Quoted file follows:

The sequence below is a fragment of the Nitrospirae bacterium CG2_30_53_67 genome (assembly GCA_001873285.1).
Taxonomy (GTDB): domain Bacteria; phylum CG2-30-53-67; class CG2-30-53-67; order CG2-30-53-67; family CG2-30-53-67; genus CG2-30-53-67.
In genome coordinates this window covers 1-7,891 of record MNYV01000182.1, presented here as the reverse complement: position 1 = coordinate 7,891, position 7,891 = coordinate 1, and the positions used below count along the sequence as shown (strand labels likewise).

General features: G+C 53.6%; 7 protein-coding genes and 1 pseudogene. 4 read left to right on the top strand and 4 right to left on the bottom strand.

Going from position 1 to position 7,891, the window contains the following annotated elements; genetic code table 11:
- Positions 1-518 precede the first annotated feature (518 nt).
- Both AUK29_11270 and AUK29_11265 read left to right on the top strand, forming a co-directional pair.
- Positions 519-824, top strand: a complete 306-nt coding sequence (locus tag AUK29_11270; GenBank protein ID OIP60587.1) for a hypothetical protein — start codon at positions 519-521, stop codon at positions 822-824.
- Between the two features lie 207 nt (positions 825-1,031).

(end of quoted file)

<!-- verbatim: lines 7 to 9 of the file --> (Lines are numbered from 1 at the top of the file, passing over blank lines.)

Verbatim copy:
- Both AUK29_11270 and AUK29_11265 read left to right on the top strand, forming a co-directional pair.
- Positions 519-824, top strand: a complete 306-nt coding sequence (locus tag AUK29_11270; GenBank protein ID OIP60587.1) for a hypothetical protein — start codon at positions 519-521, stop codon at positions 822-824.
- Between the two features lie 207 nt (positions 825-1,031).